This volume examines films produced by Pixar Animation Studios between 1995 and 2013, exploring how boys become men and how men measure up in films from Toy Story to Monsters University. Offering counterintuitive readings of such works, this book describes how the films quietly but forcefully reiterate traditional masculine norms, in terms of what they praise and what they condemn.
Since Toy Story, its first feature in 1995, Pixar Animation Studios has produced a string of commercial and critical successes including Monsters, Inc.; WALL-E; Finding Nemo; The Incredibles; Cars; and Up. In nearly all of these films, male characters are prominently featured, usually as protagonists. Despite obvious surface differences, these figures often follow similar narratives toward domestic fulfillment and civic engagement. However, these characters are also hypermasculine types whose paths lead to postmodern social roles more revelatory of the current "crisis" that sociologists and others have noted in boy culture.
In Pixar's Boy Stories: Masculinity in a Postmodern Age, Shannon R. Wooden and Ken Gillam examine how boys become men and how men measure up in films produced by the animation giant. Offering counterintuitive readings of boy culture, this book describes how the films quietly but forcefully reiterate traditional masculine norms in terms of what they praise and what they condemn. Whether toys or ants, monsters or cars, Pixar's males succeed or fail according to the "boy code," the relentlessly policed gender standards rampant in American boyhood.
Structured thematically around major issues in contemporary boy culture, the book discusses conformity, hypermasculinity, social hierarchies, disability, bullying, and an implicit critique of postmodern parenting. Unprecedented in its focus on Pixar and boys in its films, this book offers a valuable perspective to current conversations about gender and cinema. Providing a critical discourse about masculine roles in animated features, Pixar's Boy Stories will be of interest to scholars of film, media, and gender studies and to parents.
Shannon R. Wooden is professor of English at Missouri State University, where she teaches British literature, critical theory, disability studies, and literature and medicine.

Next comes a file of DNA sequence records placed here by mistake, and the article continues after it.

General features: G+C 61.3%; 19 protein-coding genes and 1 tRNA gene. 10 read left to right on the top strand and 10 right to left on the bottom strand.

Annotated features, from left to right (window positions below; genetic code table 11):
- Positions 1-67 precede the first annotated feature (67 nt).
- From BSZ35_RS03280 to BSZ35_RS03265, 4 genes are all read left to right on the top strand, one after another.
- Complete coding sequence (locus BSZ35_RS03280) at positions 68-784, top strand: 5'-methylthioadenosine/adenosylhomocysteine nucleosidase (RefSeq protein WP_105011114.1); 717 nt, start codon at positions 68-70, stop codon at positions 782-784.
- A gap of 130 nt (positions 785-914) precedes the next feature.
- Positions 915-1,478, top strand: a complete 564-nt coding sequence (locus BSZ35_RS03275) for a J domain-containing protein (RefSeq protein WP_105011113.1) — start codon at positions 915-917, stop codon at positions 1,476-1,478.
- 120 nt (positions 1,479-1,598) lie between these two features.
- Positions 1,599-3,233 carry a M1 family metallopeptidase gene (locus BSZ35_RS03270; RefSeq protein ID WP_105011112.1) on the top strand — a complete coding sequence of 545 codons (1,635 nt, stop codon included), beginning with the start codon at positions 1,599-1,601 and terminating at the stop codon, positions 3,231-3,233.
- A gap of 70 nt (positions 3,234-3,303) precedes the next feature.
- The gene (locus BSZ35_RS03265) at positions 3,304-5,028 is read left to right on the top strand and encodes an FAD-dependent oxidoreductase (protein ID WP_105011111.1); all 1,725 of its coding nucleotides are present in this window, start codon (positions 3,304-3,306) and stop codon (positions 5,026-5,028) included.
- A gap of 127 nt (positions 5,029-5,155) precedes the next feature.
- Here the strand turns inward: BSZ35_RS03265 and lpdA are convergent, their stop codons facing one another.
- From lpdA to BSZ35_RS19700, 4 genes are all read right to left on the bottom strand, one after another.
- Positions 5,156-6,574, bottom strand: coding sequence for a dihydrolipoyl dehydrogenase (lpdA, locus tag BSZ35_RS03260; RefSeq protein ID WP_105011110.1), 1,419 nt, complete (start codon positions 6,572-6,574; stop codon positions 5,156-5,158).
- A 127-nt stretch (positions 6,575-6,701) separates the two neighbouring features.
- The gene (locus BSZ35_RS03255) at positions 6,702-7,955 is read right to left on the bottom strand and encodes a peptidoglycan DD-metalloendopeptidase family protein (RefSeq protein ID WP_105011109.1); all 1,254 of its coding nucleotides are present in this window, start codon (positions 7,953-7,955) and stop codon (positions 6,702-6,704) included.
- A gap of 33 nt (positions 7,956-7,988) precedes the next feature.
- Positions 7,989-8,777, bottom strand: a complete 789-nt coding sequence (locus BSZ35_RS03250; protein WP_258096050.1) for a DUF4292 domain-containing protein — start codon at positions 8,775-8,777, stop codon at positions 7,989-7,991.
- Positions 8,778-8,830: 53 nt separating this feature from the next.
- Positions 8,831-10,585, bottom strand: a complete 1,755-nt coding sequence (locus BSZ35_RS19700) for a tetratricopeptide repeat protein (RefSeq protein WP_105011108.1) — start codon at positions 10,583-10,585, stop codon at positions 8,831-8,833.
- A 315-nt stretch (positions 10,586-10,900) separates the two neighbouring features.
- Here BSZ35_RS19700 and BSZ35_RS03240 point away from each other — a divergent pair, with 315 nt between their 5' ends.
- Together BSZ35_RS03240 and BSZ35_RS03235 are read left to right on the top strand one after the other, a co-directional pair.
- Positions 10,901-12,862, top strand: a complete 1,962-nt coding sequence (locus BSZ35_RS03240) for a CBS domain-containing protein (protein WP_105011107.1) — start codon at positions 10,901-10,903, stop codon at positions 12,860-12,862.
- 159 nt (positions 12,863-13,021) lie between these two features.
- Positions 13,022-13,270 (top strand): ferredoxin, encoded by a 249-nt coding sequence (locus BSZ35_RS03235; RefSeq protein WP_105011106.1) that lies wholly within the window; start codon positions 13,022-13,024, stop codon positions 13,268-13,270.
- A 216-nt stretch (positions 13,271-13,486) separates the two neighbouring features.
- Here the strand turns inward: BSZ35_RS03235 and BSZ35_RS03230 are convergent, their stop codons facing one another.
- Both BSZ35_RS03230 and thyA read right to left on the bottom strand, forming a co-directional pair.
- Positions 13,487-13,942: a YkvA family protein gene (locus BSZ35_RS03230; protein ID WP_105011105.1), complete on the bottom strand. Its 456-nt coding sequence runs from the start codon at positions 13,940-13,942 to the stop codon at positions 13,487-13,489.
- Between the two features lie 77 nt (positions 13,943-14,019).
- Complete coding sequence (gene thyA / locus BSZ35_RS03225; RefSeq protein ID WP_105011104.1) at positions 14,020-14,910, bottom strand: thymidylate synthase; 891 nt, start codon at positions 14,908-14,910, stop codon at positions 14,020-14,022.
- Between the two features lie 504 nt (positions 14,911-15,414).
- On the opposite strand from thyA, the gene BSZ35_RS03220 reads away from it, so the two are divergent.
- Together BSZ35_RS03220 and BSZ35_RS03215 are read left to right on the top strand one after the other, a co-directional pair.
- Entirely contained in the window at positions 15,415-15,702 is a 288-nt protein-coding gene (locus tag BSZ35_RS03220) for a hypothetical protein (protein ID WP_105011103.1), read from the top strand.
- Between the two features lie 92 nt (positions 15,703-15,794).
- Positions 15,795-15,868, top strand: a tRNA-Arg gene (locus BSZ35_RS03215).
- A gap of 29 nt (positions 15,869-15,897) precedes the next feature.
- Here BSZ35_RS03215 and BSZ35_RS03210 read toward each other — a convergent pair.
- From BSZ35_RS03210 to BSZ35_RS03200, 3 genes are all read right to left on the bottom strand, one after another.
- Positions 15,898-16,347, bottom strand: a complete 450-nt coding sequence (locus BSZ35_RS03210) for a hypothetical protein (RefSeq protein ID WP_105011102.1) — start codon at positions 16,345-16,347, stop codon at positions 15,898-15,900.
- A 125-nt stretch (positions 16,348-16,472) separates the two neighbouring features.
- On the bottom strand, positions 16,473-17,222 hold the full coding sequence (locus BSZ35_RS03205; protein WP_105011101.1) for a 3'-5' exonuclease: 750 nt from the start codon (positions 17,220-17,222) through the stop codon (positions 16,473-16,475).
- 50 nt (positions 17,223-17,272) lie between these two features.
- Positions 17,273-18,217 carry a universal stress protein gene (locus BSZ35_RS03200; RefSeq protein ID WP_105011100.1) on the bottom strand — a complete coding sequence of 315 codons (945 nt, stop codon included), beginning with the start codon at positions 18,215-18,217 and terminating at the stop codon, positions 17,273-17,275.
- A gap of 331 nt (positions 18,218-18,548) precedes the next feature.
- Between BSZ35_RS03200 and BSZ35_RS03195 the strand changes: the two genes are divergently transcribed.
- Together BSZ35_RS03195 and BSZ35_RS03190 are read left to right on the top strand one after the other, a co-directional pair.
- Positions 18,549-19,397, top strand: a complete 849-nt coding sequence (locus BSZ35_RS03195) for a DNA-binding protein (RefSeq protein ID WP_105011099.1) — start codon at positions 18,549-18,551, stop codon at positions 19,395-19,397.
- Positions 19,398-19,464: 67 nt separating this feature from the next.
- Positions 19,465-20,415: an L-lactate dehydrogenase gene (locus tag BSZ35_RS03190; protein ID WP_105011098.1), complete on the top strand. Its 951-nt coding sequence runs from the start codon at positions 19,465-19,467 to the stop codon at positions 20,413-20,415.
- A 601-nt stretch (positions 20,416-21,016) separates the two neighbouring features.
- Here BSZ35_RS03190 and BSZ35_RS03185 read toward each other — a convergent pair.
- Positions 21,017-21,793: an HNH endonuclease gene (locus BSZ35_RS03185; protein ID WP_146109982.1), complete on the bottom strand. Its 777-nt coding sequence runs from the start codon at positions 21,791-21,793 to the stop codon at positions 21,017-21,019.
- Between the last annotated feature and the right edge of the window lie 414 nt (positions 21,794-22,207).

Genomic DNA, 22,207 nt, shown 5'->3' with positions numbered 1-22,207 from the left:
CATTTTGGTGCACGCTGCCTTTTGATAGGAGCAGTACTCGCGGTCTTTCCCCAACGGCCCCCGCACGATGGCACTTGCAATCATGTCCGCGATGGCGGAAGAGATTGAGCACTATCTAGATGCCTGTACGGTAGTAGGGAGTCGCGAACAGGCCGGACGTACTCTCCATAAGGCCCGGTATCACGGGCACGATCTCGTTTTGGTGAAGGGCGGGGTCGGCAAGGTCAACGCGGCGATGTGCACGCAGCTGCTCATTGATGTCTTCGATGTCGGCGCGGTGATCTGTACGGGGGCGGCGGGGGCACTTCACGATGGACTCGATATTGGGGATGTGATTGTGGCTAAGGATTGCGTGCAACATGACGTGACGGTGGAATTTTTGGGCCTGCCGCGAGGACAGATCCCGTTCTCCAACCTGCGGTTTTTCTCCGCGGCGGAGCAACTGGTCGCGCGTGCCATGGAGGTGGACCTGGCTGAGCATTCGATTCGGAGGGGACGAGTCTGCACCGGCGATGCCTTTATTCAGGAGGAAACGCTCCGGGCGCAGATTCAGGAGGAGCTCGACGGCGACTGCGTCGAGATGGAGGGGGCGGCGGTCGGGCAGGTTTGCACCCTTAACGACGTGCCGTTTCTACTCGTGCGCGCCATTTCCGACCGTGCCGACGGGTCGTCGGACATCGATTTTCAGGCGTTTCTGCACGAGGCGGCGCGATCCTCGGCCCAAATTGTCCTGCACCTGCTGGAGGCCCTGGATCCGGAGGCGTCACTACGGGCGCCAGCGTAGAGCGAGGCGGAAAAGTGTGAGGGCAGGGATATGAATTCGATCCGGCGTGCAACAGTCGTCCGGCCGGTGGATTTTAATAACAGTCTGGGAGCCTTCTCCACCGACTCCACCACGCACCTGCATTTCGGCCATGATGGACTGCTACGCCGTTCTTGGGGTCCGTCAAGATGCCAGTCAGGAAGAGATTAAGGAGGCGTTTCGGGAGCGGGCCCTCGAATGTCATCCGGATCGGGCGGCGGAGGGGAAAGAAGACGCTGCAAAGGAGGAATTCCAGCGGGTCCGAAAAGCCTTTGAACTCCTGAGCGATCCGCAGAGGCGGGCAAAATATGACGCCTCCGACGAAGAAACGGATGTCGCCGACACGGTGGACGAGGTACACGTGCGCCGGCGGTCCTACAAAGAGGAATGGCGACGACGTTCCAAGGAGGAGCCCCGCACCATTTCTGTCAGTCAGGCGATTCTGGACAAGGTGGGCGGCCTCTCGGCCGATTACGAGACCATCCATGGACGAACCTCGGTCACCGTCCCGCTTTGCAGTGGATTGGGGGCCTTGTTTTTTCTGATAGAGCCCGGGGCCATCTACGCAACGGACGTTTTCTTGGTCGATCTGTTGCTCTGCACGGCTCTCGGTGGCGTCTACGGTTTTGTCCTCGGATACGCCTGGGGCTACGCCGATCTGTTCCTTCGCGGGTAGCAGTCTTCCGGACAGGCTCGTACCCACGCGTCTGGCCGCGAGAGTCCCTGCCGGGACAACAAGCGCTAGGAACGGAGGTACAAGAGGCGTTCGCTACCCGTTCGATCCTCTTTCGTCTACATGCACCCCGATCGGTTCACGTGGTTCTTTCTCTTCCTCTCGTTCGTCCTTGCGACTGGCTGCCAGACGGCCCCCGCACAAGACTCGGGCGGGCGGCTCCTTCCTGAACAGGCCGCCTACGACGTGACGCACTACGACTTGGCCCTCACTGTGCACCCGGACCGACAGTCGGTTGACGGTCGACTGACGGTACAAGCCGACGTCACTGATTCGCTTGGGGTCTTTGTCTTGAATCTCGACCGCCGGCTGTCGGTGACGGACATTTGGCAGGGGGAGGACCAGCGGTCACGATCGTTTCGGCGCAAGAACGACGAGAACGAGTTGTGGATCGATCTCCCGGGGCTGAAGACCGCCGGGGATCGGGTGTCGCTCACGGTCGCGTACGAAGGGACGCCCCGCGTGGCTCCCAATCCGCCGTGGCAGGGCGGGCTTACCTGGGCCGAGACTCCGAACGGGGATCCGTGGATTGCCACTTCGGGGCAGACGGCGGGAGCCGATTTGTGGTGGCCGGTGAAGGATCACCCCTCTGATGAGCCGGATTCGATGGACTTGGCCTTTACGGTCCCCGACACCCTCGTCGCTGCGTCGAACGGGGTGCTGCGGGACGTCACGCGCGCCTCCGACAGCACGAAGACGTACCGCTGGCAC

Ken Gillam is Director of Composition at Missouri State University, where he teaches composition theory and writing pedagogy.
Introduction: A Feminist Approach to Boy Culture
Chapter 1: Postfeminist Nostalgia for Pre-Sputnik Cowboys Chapter 2: Superior Bodies and Blue-Collar Brawn: "Real" and Rhetorical Manhoods Chapter 3: "I am Speed": Athleticism, Competition, and the Bully Society Chapter 4: "Hey, double prizes!" Pixar's Boy Villains' Gifts and Intensities Chapter 5: Ornamental Masculinity and the Commodity-Self Chapter 6: "She don't love you no more": Bad Boys and Worse Parents
Works Cited About the Authors Index
Written by a husband and wife team, this excellent book deals with the issues surrounding raising boys in a society that seems to offer young men only rigidly defined gender roles. Wooden and Gillam argue that in the postfeminist era, with the collapse of the traditional patriarchy, boys are given conflicting messages by the media-particularly, as discussed in this book, by Pixar animated cartoons. Jammed into roles of either supportive helpmates or macho superheroes, young boys often emulate the exaggerated heroics of Pixar's characters to become, in the words of the authors, 'relentlessly competitive, aggressive, violent and emotionally restricted,' unsure of how to construct themselves in a new social landscape. The authors demonstrate this in detailed readings of Pixar films that, for them, embrace a hypermasculine culture that is both unrealistic and damaging. The parents of two young boys, Wooden and Gillam worry that their sons are not getting the moral, emotional, or social guidance they need from pop culture, and here they argue for ways to counteract Pixar's limited role models. . . .[T]his is an impassioned and deeply felt book, well worth reading. Summing Up: Recommended. Upper-division undergraduates through faculty and professionals. CHOICE Pixar's Boy Stories is an important contribution to boyhood and childhood studies. . . .The authors find some interesting patterns in presenting stereotypical jocks and nerds, often overlooked by critics and the general public. The book is well-written and captivating. IRSCL: International Research Society for Children's Literature
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